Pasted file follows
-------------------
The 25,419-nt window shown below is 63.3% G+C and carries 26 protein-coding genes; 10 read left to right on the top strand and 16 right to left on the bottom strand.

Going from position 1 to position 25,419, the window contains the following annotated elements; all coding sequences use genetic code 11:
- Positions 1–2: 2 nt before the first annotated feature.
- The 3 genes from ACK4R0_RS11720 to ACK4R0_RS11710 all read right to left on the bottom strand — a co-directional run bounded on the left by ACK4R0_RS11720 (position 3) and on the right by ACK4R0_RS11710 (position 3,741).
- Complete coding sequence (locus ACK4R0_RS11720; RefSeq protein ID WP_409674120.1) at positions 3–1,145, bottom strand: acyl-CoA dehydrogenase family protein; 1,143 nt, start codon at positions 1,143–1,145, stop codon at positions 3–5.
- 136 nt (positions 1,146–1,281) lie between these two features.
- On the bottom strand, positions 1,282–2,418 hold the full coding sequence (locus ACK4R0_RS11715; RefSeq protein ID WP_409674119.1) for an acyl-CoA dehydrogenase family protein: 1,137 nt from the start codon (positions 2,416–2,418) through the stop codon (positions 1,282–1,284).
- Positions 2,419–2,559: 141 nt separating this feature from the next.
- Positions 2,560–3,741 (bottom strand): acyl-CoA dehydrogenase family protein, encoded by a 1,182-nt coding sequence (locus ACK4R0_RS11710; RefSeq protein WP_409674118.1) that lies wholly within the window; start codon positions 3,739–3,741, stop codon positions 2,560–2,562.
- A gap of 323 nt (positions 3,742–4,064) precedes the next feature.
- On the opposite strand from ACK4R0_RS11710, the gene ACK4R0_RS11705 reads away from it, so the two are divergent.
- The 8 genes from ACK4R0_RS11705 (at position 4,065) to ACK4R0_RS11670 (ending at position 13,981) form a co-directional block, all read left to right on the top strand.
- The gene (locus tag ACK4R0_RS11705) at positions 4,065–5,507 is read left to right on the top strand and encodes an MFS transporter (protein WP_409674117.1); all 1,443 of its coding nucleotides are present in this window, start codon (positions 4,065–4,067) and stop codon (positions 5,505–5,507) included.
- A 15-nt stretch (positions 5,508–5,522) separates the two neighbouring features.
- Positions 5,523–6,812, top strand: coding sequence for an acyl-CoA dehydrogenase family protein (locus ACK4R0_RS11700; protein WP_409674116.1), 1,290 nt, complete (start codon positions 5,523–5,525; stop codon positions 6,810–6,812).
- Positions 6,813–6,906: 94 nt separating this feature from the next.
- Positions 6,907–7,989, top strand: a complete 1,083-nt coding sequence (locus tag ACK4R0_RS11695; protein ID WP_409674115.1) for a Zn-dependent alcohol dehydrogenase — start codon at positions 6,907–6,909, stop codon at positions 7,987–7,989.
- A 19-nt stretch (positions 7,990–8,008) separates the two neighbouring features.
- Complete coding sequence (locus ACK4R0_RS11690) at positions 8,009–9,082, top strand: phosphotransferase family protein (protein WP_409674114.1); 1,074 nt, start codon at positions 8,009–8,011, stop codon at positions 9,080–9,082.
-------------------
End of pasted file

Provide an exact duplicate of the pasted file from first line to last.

The 25,419-nt window shown below is 63.3% G+C and carries 26 protein-coding genes; 10 read left to right on the top strand and 16 right to left on the bottom strand.

Going from position 1 to position 25,419, the window contains the following annotated elements; all coding sequences use genetic code 11:
- Positions 1–2: 2 nt before the first annotated feature.
- The 3 genes from ACK4R0_RS11720 to ACK4R0_RS11710 all read right to left on the bottom strand — a co-directional run bounded on the left by ACK4R0_RS11720 (position 3) and on the right by ACK4R0_RS11710 (position 3,741).
- Complete coding sequence (locus ACK4R0_RS11720; RefSeq protein ID WP_409674120.1) at positions 3–1,145, bottom strand: acyl-CoA dehydrogenase family protein; 1,143 nt, start codon at positions 1,143–1,145, stop codon at positions 3–5.
- 136 nt (positions 1,146–1,281) lie between these two features.
- On the bottom strand, positions 1,282–2,418 hold the full coding sequence (locus ACK4R0_RS11715; RefSeq protein ID WP_409674119.1) for an acyl-CoA dehydrogenase family protein: 1,137 nt from the start codon (positions 2,416–2,418) through the stop codon (positions 1,282–1,284).
- Positions 2,419–2,559: 141 nt separating this feature from the next.
- Positions 2,560–3,741 (bottom strand): acyl-CoA dehydrogenase family protein, encoded by a 1,182-nt coding sequence (locus ACK4R0_RS11710; RefSeq protein WP_409674118.1) that lies wholly within the window; start codon positions 3,739–3,741, stop codon positions 2,560–2,562.
- A gap of 323 nt (positions 3,742–4,064) precedes the next feature.
- On the opposite strand from ACK4R0_RS11710, the gene ACK4R0_RS11705 reads away from it, so the two are divergent.
- The 8 genes from ACK4R0_RS11705 (at position 4,065) to ACK4R0_RS11670 (ending at position 13,981) form a co-directional block, all read left to right on the top strand.
- The gene (locus tag ACK4R0_RS11705) at positions 4,065–5,507 is read left to right on the top strand and encodes an MFS transporter (protein WP_409674117.1); all 1,443 of its coding nucleotides are present in this window, start codon (positions 4,065–4,067) and stop codon (positions 5,505–5,507) included.
- A 15-nt stretch (positions 5,508–5,522) separates the two neighbouring features.
- Positions 5,523–6,812, top strand: coding sequence for an acyl-CoA dehydrogenase family protein (locus ACK4R0_RS11700; protein WP_409674116.1), 1,290 nt, complete (start codon positions 5,523–5,525; stop codon positions 6,810–6,812).
- Positions 6,813–6,906: 94 nt separating this feature from the next.
- Positions 6,907–7,989, top strand: a complete 1,083-nt coding sequence (locus tag ACK4R0_RS11695; protein ID WP_409674115.1) for a Zn-dependent alcohol dehydrogenase — start codon at positions 6,907–6,909, stop codon at positions 7,987–7,989.
- A 19-nt stretch (positions 7,990–8,008) separates the two neighbouring features.
- Complete coding sequence (locus ACK4R0_RS11690) at positions 8,009–9,082, top strand: phosphotransferase family protein (protein WP_409674114.1); 1,074 nt, start codon at positions 8,009–8,011, stop codon at positions 9,080–9,082.